Tell Carly Rae Jepsen and Train to speak out against the Boy Scouts' anti-gay policy
GLAAD is working with Eagle Scout and former Boy Scout camp leader Derek Nance to call on musicians Carly Rae Jepsen and Train to denounce the Boy Scouts of America's (BSA) ban on gay scouts and scout leaders and call for a national policy of non-discrimination. Yesterday GLAAD and Eagle Scout Will Oliver renewed calls for the National Geographic Channel to air a disclaimer before the premiere of the new series Are You Tougher Than a Boy Scout .
Jepsen and Train have been announced as performers at the BSA's 2013 National Scout Jamboree as the respective opening and closing show headliners. Both artists have also shown support for the LGBT community in the past, making their agreement to play a show for this anti-LGBT organization a surprise. Watch Jepsen's video inviting scouts to the Jamboree below.
Jepsen's music video for her 2012 breakout hit "Call Me Maybe" received national media attention for having a gay twist ending when the man she spent the song chasing ultimately gives his number to a male member of her band. When asked whether she supports marriage equality in an interview with TIME Jepsen said, "You know, acceptance has never been a question to me. I've grown up knowing it's just the way things should be. When we shot the 'Call Me Maybe' video, we weren't even thinking the ending was not normal. […] And if my video is encouraging that mind frame with other children and other people – well, it's about time, I guess!"
In August 2012, Train spoke out against a New Zealand-based anti-gay group, which used the band's hit single "Marry Me" in anti-marriage equality promotional materials. The band released a statement saying, "We take the idea of marriage very seriously, and believe it is the right of all consenting adults, regardless of sexual orientation. 'Marry Me' is about just that, finding that special love and making it last forever. Everyone should be allowed to have that."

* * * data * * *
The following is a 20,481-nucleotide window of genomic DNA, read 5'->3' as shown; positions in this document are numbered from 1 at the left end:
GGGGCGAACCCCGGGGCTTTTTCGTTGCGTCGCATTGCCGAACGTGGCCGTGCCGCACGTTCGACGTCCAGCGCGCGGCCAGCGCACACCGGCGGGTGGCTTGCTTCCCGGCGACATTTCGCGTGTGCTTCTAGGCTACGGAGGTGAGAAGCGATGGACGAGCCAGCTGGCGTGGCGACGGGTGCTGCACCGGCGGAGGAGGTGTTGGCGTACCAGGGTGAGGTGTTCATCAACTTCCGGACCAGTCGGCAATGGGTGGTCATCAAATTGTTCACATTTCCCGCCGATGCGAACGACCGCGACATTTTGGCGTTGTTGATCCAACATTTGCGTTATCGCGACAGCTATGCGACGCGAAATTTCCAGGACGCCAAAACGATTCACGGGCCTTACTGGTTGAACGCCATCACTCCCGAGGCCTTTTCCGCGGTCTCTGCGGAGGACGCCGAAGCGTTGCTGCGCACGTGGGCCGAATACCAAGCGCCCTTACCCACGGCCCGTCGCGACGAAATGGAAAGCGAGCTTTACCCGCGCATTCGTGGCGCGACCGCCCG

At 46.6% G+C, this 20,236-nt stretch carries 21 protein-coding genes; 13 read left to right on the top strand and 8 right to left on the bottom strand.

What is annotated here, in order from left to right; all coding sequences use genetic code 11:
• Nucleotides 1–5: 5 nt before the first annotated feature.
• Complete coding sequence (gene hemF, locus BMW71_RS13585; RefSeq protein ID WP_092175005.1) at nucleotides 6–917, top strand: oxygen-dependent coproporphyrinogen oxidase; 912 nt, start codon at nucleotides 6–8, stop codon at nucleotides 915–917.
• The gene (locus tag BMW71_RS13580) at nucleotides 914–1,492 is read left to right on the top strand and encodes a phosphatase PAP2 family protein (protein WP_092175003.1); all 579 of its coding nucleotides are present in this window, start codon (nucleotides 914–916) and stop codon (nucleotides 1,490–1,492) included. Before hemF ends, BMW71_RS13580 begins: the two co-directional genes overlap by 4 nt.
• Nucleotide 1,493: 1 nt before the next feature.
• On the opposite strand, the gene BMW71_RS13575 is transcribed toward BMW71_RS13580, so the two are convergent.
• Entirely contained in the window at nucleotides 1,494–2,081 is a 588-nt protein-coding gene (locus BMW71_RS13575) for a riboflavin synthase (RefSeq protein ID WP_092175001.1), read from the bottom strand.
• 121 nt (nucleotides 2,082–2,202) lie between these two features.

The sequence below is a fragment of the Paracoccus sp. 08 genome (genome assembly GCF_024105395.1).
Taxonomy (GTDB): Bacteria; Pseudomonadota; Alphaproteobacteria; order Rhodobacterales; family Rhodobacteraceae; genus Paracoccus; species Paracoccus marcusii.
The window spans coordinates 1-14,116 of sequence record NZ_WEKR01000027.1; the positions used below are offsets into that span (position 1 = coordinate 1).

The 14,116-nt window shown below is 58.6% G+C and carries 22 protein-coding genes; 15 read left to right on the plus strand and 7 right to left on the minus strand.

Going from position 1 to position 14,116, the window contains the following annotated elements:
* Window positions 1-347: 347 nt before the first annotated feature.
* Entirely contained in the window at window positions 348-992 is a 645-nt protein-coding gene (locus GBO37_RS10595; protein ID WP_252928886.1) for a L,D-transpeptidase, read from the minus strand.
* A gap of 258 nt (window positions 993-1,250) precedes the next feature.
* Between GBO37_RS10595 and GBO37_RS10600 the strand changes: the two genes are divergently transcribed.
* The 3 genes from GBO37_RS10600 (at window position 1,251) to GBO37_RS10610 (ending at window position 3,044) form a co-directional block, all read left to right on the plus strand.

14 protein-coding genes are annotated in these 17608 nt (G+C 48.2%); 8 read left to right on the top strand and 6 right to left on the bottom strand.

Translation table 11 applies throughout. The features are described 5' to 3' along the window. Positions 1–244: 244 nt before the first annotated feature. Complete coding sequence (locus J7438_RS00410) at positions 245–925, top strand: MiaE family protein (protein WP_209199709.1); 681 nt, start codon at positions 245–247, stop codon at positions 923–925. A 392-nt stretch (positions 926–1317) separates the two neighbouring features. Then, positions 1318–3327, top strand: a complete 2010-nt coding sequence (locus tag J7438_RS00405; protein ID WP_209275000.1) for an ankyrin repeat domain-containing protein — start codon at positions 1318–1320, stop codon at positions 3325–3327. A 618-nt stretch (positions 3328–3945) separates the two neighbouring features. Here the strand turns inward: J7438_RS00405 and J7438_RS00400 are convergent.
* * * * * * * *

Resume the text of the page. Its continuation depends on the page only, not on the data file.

Watch Train's video announcing their performance at the Jamboree below:
Nance was a program director at Mataguay Scout Ranch, who came out in an It Gets Better video posted on YouTube earlier this year. In the video, Nance speaks out against the BSA's anti-LGBT policies and says he knows "the time will come when LGBT scouts can openly serve on summer camp staff and participate in the Scouting program, but for now the most important thing we can do is talk about the issue." Nance cites the story of gay Eagle Scout Tim Griffin who was allegedly fired from his position at Camp Winton because of his orientation as the reason behind making the video.
20-year-old gay Eagle Scout Will Oliver is working with GLAAD to call on the National Geographic Channel to air a disclaimer before each episode of the network's new series Are You Tougher Than a Boy Scout denouncing the BSA's ban on gay scouts and scout leaders. Oliver's Change.org petition has so far received more than 121,000 signatures, including Academy Award-winner and former Boy Scout Dustin Lance Black. On Monday, GLAAD and Oliver will deliver these signatures to the National Geographic Channel headquarters in Washington, D.C. and meet with network representatives to ask that they air the disclaimer with the six-episode series set to premiere March 4.
GLAAD first started calls for the Boy Scouts of America to end its ban on gay scouts and scout leaders in April 2012 after Jennifer Tyrrell, a mom and den leader from Ohio was removed from her 7-year-old’s Cub Scout Pack for being gay. Tyrrell’s Change.org petition has attracted more than 341,000 signatures in support of ending the Boy Scouts’ ban on gay Scouts and leaders.
GLAAD and Scouts for Equality have also called attention to other Americans who are continuing to be harmed by the anti-gay policy, including 18 year-old gay Scout Ryan Andresen, who was denied his Eagle award in October 2012 because he’s gay. Ryan’s mom later launched a Change.org petition calling on the BSA to give Ryan the award he has earned. That petition now boasts over 473,000 signatures.
Join GLAAD and Derek Nance to urge Train and Carly Rae Jepsen to speak out against discrimination – sign Derek's Change.org petition here.